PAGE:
• This site uses cookies. By continuing to use this site, you are agreeing to our use of cookies. Learn more.
  • Guest,  We want to wish You and Your Family a Healthy, Happy Thanksgiving! Click the "X" at the top right corner to remove this notice)
  • PLEASE: Read the FORUM RULES BEFORE registering!

4

Thread on a 'whatchamacallit'

3
Like what you see?
Click here to donate to this forum and upgrade your account!
10

tjb

Terry
H-M Supporter-Premium Member
Joined
May 3, 2017
Messages
99
Likes
33
#1
Hello, All.

A few days ago, I was trolling through a forum (no idea which one), and I read through posts on a particular thread (not a clue what subject), and came across a comment that highlighted what appeared to be a shop-made lathe attachment (beats the heck out of me what you would call it). So if any of you can identify that attachment, would you please let me know? (No, really. I'm not joking!)

Just in case you need a little more info, here's what I can offer. The purpose of the attachment was to draw the compound towards the center of rotation as the table was being moved toward the lathe chuck. It looked like a shop-made plate was mounted beneath the ways, with a pivot arm connecting the plate to the cross slide. As the table moved toward the headstock, the pivot arm drew the cross slide inward. The result was essentially a curved taper, and many readers identified the part as a 'farrus' or 'ferrus' or 'furres' or something like that, which I gathered is a fairly common part in clock making (?). There was an accompanying you-tube video in which a chunk of brass was chucked between the headstock and tailstock and this device turned a beautiful taper into it, after which the part was threaded along its contour.

Any idea where I can re-locate this post? I've searched through several posts and you-tube videos but am having no luck (senior moment). Any help would be greatly appreciated. I have a project where I suspect making such an attachment would come in handy.

I'm posting it here on 'A Beginner's Forum' because I can't think of a better place. If it should be moved, please advise.

Thanks and regards,
Terry
 

T Bredehoft

Active User
H-M Supporter-Premium Member
Joined
Dec 27, 2014
Messages
2,141
Likes
1,480
#3
That's it, how do I disconnect the crossfeed screw? Unscrew the nut screw and drop the nut?
 

Wreck™Wreck

Active User
H-M Supporter-Premium Member
Joined
Sep 29, 2014
Messages
1,919
Likes
1,463
#4
Some lathes with a straight taper attachment have telescoping cross feed lead screws, if not disconnect the screw entirely.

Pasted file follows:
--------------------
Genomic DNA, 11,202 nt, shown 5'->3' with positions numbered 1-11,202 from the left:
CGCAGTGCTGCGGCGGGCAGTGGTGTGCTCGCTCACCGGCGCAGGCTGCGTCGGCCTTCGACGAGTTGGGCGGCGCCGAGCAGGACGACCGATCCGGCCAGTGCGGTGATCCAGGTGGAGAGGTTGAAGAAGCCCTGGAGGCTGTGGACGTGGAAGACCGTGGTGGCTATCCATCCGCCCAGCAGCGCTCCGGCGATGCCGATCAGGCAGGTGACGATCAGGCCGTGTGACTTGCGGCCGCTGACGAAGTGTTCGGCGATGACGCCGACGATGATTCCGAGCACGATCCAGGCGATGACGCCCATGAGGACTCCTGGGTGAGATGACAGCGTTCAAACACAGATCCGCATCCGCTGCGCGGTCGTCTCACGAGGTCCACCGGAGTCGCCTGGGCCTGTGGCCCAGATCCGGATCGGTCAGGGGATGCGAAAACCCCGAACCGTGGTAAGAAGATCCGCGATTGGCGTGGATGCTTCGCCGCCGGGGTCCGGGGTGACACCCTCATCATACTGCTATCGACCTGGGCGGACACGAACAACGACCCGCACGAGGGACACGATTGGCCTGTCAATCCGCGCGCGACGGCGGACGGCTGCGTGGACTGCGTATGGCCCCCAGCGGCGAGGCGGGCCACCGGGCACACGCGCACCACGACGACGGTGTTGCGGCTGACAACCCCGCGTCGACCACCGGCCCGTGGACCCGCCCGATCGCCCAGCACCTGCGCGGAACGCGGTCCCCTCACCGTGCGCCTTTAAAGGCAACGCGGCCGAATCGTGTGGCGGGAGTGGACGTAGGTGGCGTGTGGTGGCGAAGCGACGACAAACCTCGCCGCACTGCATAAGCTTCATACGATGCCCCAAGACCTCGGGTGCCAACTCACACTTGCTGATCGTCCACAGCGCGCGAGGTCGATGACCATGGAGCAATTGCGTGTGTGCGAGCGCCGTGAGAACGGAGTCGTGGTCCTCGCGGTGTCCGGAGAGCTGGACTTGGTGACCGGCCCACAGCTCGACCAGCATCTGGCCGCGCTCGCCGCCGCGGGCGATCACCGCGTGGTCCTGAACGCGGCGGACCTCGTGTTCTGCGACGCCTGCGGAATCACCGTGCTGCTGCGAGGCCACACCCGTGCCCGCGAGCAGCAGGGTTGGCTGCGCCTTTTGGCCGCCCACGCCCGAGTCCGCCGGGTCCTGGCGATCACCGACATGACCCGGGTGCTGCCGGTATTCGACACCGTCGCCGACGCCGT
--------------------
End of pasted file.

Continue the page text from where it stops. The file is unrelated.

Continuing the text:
T Bredehoft

Active User
H-M Supporter-Premium Member
Joined
Dec 27, 2014
Messages
2,141
Likes
1,480
#5
I remember using a taper attachment, there was a way to disconnect the leadscrew, but it's now been since 1979, and I just don't remember. I do remember chasing threads for an oil string, tapered.
 

tjb

Terry
H-M Supporter-Premium Member
Joined
May 3, 2017
Messages
99
Likes
33
#6
It sounds like you may be referring to a device that one of the forum members made for making a clock fusee.
http://www.hobby-machinist.com/threads/radius-turning-contraption.62939/#post-518893
Thanks, RJ. I know I'm late on responding to you, but I'm only just now discovering I'm able to send messages on H-M again. (Evidently, some programming glitch in new software.)

That's exactly the post I was looking for. Thanks for saving me a lot more searching.

Regards.
 

gonzo

Active Member
Active Member
Joined
Dec 19, 2016
Messages
78
Likes
77
#7
Hello, All.

A few days ago, I was trolling through a forum (no idea which one), and I read through posts on a particular thread (not a clue what subject), and came across a comment that highlighted what appeared to be a shop-made lathe attachment (beats the heck out of me what you would call it). So if any of you can identify that attachment, would you please let me know? (No, really. I'm not joking!)

Just in case you need a little more info, here's what I can offer. The purpose of the attachment was to draw the compound towards the center of rotation as the table was being moved toward the lathe chuck. It looked like a shop-made plate was mounted beneath the ways, with a pivot arm connecting the plate to the cross slide. As the table moved toward the headstock, the pivot arm drew the cross slide inward. The result was essentially a curved taper, and many readers identified the part as a 'farrus' or 'ferrus' or 'furres' or something like that, which I gathered is a fairly common part in clock making (?). There was an accompanying you-tube video in which a chunk of brass was chucked between the headstock and tailstock and this device turned a beautiful taper into it, after which the part was threaded along its contour.

Any idea where I can re-locate this post? I've searched through several posts and you-tube videos but am having no luck (senior moment). Any help would be greatly appreciated. I have a project where I suspect making such an attachment would come in handy.

I'm posting it here on 'A Beginner's Forum' because I can't think of a better place. If it should be moved, please advise.

Thanks and regards,
Terry
That article was in the september/october 2017 issue of home shop machinest.
 
[6]
5 [7]